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Sci Total Environ. 2016 Feb 1;543(Pt B):952-64. doi: 10.1016/j.scitotenv.2015.06.088. Epub 2015 Jul 3.

Impacts of climate change on precipitation and discharge extremes through the use of statistical downscaling approaches in a Mediterranean basin.

Author information

1
Dipartimento di Ingegneria Civile, Ambientale ed Architettura, Università degli Studi di Cagliari, Cagliari, Italy; Consorzio Interuniversitario Nazionale per la Fisica dell'Atmosfere e dell'Idrosfere, Tolentino, Italy. Electronic address: monicapiras@unica.it.
2
Julie Ann Wrigley Global Institute of Sustainability, Arizona State University, Tempe, AZ, United States.
3
Dipartimento di Ingegneria Civile, Ambientale ed Architettura, Università degli Studi di Cagliari, Cagliari, Italy; Consorzio Interuniversitario Nazionale per la Fisica dell'Atmosfere e dell'Idrosfere, Tolentino, Italy.
4
School of Sustainable Engineering and the Built Environment, Arizona State University, Tempe, AZ, United States; School of Earth and Space Exploration, Arizona State University, Tempe, AZ, United States.

Abstract

Mediterranean region is characterized by high precipitation variability often enhanced by orography, with strong seasonality and large inter-annual fluctuations, and by high heterogeneity of terrain and land surface properties. As a consequence, catchments in this area are often prone to the occurrence of hydrometeorological extremes, including storms, floods and flash-floods. A number of climate studies focused in the Mediterranean region predict that extreme events will occur with higher intensity and frequency, thus requiring further analyses to assess their effect at the land surface, particularly in small- and medium-sized watersheds. In this study, climate and hydrologic simulations produced within the Climate Induced Changes on the Hydrology of Mediterranean Basins (CLIMB) EU FP7 research project were used to analyze how precipitation extremes propagate into discharge extremes in the Rio Mannu basin (472.5km(2)), located in Sardinia, Italy. The basin hydrologic response to climate forcings in a reference (1971-2000) and a future (2041-2070) period was simulated through the combined use of a set of global and regional climate models, statistical downscaling techniques, and a process based distributed hydrologic model. We analyzed and compared the distribution of annual maxima extracted from hourly and daily precipitation and peak discharge time series, simulated by the hydrologic model under climate forcing. For this aim, yearly maxima were fit by the Generalized Extreme Value (GEV) distribution using a regional approach. Next, we discussed commonality and contrasting behaviors of precipitation and discharge maxima distributions to better understand how hydrological transformations impact propagation of extremes. Finally, we show how rainfall statistical downscaling algorithms produce more reliable forcings for hydrological models than coarse climate model outputs.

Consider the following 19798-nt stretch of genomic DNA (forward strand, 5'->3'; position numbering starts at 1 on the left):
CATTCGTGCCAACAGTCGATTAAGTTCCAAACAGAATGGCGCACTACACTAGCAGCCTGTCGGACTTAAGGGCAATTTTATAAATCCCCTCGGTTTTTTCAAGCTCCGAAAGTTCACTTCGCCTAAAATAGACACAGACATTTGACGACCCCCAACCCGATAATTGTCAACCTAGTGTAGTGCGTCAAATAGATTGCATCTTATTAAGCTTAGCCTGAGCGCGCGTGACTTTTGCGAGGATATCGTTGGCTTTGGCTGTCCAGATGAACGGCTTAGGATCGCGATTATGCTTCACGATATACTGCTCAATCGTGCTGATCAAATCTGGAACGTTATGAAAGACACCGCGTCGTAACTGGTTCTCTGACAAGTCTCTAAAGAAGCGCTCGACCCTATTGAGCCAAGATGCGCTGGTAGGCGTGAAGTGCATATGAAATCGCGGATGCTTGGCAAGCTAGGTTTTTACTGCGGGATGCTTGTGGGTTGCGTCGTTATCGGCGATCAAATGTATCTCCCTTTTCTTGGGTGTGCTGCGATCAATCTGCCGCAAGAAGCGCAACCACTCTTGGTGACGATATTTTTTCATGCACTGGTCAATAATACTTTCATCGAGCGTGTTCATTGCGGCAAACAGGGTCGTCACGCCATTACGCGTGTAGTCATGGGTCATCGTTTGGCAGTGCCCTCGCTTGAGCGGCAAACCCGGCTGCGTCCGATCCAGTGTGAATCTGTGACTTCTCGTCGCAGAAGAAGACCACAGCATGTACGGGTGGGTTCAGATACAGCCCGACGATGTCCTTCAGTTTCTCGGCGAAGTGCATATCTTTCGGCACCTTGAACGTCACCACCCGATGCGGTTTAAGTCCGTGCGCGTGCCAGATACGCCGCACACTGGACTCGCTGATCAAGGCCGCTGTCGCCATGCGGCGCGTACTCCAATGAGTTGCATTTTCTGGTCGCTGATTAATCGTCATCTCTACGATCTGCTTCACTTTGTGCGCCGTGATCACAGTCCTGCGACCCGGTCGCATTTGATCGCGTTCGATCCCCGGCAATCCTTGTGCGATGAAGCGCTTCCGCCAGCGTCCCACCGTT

KEYWORDS:

Climate change; Distributed hydrologic model; Extreme events; Mediterranean region; Statistical downscaling

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